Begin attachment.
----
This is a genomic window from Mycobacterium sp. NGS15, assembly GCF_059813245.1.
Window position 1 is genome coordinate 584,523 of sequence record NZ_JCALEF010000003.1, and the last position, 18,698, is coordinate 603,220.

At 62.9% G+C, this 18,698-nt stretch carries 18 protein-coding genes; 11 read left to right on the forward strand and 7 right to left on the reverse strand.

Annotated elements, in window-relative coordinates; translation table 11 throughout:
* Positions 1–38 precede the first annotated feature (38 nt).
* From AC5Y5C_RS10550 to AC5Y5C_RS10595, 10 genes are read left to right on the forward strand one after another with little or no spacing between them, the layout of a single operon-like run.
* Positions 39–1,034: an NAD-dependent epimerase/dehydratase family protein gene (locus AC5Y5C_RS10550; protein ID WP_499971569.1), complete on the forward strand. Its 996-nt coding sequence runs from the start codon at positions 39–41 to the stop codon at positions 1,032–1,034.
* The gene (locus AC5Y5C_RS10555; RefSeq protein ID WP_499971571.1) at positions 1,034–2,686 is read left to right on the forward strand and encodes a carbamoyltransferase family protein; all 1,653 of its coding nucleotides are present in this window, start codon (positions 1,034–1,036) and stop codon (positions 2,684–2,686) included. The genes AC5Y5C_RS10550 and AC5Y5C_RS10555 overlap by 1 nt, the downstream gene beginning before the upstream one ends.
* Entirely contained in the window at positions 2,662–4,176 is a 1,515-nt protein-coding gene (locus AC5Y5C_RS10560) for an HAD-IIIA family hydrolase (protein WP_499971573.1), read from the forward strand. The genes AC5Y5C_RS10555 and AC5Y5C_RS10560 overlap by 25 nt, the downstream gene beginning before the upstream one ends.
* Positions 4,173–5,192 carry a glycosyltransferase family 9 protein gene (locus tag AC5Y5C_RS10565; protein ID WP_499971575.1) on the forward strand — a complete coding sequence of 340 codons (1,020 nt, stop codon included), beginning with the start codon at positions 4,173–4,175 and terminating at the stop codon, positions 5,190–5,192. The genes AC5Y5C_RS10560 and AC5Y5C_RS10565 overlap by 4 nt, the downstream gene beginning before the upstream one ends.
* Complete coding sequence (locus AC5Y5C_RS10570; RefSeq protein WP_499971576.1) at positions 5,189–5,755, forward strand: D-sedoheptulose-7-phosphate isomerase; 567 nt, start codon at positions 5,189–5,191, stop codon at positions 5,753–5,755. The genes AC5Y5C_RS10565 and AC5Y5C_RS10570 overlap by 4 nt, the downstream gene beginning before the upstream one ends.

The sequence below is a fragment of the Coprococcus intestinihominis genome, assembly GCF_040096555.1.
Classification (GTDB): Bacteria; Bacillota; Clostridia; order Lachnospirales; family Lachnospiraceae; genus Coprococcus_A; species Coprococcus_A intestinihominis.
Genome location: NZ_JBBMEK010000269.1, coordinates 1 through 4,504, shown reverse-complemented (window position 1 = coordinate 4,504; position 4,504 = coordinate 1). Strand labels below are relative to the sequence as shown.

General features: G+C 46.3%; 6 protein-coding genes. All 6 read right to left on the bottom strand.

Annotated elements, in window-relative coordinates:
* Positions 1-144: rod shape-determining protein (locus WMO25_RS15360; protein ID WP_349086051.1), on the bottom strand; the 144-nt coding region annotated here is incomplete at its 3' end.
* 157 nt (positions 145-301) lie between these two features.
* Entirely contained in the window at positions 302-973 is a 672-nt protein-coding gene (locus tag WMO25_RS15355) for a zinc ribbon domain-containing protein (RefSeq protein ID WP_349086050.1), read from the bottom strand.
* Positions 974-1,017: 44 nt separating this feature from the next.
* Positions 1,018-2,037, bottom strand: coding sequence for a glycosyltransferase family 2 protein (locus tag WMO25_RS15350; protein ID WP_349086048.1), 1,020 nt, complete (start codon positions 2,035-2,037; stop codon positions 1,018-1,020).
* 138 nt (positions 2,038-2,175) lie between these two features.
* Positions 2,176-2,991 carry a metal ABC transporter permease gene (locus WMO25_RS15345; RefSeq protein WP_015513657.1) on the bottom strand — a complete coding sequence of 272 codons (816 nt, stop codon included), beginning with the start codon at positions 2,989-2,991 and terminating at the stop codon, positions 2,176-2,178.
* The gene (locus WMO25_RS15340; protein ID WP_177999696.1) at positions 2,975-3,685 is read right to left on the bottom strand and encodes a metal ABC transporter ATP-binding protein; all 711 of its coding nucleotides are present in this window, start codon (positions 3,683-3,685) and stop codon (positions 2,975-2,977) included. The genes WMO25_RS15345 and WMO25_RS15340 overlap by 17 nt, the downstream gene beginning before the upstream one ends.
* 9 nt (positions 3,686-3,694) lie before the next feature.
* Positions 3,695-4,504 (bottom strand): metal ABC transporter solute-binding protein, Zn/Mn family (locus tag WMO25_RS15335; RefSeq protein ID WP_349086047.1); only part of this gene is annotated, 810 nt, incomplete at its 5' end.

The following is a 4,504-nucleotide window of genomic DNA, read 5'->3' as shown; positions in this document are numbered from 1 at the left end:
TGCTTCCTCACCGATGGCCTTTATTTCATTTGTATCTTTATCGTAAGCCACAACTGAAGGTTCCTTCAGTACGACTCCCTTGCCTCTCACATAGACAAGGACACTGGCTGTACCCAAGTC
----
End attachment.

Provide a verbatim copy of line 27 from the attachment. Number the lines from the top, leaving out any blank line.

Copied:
The following is a 4,504-nucleotide window of genomic DNA, read 5'->3' as shown; positions in this document are numbered from 1 at the left end: